The Maternal, Infant and Early Childhood Home Visiting Program (MIECHV), administered by the Health Resources and Services Administration at the U.S. Department of Health and Human Services, supports the development and expansion of evidence-based home visiting service delivery models. MIECHV programs provide a range of health and child development services in-home for families for up to five years. As a provision within the Patient Protection and Affordable Care Act, $1.5 billion was available for from FY10 to FY14. The program was extended for one year in FY15, and extended again in H.R. 2, the “Medicare Access and CHIP Reauthorization Act of 2015,” which includes a two-year extension of MIECHV at $400 million annually through FY17.

MIECHV competitive and formula grants are awarded to individual states, with each state required to undergo rigorous evaluation of its programs. MIECHV awards two types of grants:

  • Formula Grants support the development of evidence-based home visiting models that are designed to: (1) strengthen and improve the programs and activities carried out under Title V of the Social Security Act; (2) improve coordination of services for at-risk communities; and (3) identify and provide comprehensive services to improve outcomes for families who reside in at-risk communities.  To date, 105 formula grants have been awarded.[19]
  • Competitive Grants support entities that demonstrate continued success in implementing home visiting programs that are ready to be scaled statewide. States could apply for development and/or expansion grants depending on the status and scope of their current capacity to implement an evidence-based home visiting system. Grantees must implement programs in high-risk communities. To date, 143 competitive grants have been awarded.[20]


In FY15, approximately 115,500 parents and children received in-home care in 787 counties across all 50 states, twice the amount reported since the program’s inception.[21] According to a 2014 report by the Home Visiting Evidence of Effectiveness team at HHS, among 19 models assessed for impact, all programs demonstrated success in at least one of the following areas; (1) Child Development, (2) Family Economic Self-Sufficiency, (3) Maternal Health, (4) Reductions in Child Maltreatment, (5) Child Health, (6) Linkages and Referrals, (7) Positive Parenting Practices, and (8) Reductions in Juvenile Delinquency, Family Violence and Crime.[22] The Mother and Infant Home Visiting Program Evaluation (MIHOPE) is a legislatively mandated, large-scale evaluation of the effectiveness of home visiting programs funded by MIECHV. It will systematically estimate the effects of four MIECHV home visiting programs across a wide range of outcomes and study the variation in how programs are implemented, as well as a cost study. Although final results are due in 2018, a report released in early 2015 detailed state needs assessments, characteristics of the models being used, and family demographics.


The Development Innovation Ventures (DIV) fund, administered by the United States Agency for International Development (USAID), supports innovative global development ideas that demonstrate the ability to scale cost effective models that improve lives. Through a three-tiered grant model, DIV harnesses the innovation of both traditional and non-traditional partners across the globe to address modern challenges in international development. DIV was funded at $21.6 million in FY15.Development Innovation Ventures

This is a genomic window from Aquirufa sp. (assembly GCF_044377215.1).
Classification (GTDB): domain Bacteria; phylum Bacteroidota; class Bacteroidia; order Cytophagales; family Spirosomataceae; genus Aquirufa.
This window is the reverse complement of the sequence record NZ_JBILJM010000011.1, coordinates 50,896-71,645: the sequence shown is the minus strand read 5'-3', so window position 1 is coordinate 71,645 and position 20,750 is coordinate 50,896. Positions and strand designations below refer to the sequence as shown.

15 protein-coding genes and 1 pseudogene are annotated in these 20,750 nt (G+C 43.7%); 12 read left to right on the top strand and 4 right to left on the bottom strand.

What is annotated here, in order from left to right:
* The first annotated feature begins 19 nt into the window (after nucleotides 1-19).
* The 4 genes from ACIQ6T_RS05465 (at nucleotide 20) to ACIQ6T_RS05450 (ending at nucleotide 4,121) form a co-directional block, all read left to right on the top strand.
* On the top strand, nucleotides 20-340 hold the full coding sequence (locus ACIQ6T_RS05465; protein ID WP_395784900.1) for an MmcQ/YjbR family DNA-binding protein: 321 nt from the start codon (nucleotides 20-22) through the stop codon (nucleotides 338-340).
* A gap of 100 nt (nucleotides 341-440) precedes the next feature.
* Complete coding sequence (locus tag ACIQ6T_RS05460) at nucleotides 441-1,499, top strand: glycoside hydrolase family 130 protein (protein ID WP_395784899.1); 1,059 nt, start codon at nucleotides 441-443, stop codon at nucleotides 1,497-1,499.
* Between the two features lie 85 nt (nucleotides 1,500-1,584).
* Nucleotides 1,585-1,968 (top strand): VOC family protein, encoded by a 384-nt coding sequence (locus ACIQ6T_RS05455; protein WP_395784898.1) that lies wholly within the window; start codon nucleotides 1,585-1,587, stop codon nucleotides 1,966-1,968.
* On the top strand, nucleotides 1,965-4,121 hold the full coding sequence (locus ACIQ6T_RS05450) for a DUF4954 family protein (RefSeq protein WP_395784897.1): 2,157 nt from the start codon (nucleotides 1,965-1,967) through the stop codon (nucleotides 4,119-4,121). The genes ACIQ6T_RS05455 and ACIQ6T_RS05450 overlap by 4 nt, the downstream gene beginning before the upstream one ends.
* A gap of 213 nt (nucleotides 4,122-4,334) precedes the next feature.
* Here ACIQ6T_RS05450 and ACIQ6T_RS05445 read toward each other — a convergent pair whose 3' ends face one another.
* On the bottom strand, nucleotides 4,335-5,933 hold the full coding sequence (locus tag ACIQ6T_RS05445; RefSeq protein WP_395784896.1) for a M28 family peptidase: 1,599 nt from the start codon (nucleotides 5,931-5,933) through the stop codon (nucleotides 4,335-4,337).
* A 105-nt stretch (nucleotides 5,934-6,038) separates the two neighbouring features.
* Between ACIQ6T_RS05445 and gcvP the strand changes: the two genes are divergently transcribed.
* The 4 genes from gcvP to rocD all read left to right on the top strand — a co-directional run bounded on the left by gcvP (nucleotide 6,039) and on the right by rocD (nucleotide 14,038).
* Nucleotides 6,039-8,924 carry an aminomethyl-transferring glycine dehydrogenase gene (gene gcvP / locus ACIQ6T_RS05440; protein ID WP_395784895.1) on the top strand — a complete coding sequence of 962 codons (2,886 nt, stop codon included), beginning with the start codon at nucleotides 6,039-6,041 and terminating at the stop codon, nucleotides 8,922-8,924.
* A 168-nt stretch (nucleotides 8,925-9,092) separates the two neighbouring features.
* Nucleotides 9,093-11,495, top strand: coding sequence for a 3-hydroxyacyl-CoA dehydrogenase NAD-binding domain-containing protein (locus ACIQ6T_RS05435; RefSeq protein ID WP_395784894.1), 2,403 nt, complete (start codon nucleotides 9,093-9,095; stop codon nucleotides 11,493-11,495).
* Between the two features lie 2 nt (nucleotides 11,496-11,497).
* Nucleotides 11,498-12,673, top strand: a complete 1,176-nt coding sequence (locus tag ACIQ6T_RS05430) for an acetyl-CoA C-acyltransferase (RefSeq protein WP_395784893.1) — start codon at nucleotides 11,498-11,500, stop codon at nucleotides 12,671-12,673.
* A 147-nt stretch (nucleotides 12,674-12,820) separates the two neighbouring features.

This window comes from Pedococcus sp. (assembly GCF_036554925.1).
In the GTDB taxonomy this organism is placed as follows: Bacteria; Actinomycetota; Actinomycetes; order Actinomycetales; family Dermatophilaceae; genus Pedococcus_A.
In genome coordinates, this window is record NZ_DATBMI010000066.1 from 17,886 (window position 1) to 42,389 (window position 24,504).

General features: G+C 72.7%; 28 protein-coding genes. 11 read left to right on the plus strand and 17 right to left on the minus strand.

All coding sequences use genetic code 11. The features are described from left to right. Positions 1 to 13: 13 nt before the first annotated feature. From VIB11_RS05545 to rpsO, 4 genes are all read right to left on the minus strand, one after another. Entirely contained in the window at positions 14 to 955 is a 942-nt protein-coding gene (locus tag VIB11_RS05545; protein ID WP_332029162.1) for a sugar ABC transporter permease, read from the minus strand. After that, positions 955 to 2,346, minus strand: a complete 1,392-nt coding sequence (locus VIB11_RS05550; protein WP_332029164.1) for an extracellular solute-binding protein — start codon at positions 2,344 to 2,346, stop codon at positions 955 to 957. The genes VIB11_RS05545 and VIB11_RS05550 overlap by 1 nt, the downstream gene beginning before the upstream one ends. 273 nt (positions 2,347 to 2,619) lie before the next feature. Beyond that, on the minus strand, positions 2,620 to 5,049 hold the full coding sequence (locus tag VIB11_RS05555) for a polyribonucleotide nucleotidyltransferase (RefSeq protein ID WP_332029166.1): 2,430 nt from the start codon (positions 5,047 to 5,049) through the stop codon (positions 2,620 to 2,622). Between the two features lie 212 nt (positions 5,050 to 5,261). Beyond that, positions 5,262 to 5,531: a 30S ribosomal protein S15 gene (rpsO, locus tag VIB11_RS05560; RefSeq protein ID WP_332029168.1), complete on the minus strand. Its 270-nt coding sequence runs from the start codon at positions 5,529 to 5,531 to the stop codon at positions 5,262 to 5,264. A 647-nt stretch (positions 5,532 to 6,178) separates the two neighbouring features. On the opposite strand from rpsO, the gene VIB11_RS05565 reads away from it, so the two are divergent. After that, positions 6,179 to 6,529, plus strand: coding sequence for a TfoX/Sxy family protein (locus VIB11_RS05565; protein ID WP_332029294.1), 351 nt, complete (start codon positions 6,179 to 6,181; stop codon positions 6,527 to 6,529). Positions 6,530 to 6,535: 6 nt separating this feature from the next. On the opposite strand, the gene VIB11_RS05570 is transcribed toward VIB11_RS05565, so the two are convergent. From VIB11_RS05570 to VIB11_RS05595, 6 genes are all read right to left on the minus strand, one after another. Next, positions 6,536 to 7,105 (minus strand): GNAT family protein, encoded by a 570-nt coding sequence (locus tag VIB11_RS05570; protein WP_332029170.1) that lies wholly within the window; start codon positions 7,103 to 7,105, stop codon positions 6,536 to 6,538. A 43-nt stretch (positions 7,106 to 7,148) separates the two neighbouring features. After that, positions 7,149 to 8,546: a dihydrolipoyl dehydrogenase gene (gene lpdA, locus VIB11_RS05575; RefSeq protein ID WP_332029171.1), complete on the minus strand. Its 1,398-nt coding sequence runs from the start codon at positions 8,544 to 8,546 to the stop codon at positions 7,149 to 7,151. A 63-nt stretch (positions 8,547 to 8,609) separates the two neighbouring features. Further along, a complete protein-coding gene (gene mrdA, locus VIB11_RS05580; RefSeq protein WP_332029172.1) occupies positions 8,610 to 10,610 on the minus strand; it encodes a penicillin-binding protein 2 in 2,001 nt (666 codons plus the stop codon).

DIV awards three types of grants:

  • Stage 1 Grants support the initial testing of a development idea in order to prove the viability and impact of the concept. Stage 1 grants provide $25,000 to $150,000 in project funding that may be used for up to two years.
  • Stage 2 Grants support ideas that are prepared to be measured for overall impact, sustainability and possible scale. Stage 2 grants range from $150,000 to $1,500,000 and may be used over the course of three years.
  • Stage 3 Grants support proven ideas that are ready to be scaled, potentially across multiple countries. Stage 3 grants range from $1,500,000 to $15,000,000 in funding and can support projects for up to five years.[23]

Impact of DIV

As of 2015, the DIV is funding over 60 projects in 24 countries with additional innovative projects still expected. Thus far, the DIV has generated positive impact in 8 issue areas around the globe: (1) Saving Lives, (2) Lighting the World, (3) Bringing Food to the Table, (4) Lifting People out of Poverty, (5) Helping Youth Thrive, (6) Improving Government Accountability, (7) Promoting Healthy Habits, and (8) Ensuring Access to Safe Drinking Water.[24]


The use of a tiered-evidence approach in federal evidence-based innovation grants carries many benefits that contrast with traditional approaches. Perhaps most importantly, administering these grants requires defining the levels of evidence needed to fund programs according to their level of success (i.e., a common evidence framework). Additionally, the goal of many grants is to help programs move up tiers, meaning building greater evidence about what works and steering greater dollars toward more successful programs. Lastly, federal departments and agencies may also consider an exit requirement which allows the grantee to conduct an evaluation that is more rigorous than the evidence cited in the grant application, leading to more credible and extensive evidence. The chart below compares how these types of benefits compare to traditional grantmaking.


Comparison of Traditional Federal Grant Programs andEvidence-Based Innovation Programs
  Traditional Grants Evidence-Based Innovation Programs
Incentives for grantees to do what works Grantees rarely have incentives to develop evidence-based approaches. Grantees are funded according to the success of their model.
Learning and feedback loops Grant processes are rarely designed to produce evidence that can be used to inform future investments or program models. The rigorous evaluations required by evidence-based innovation funds generate shared data that can be used to scale effective approaches and inform future investments.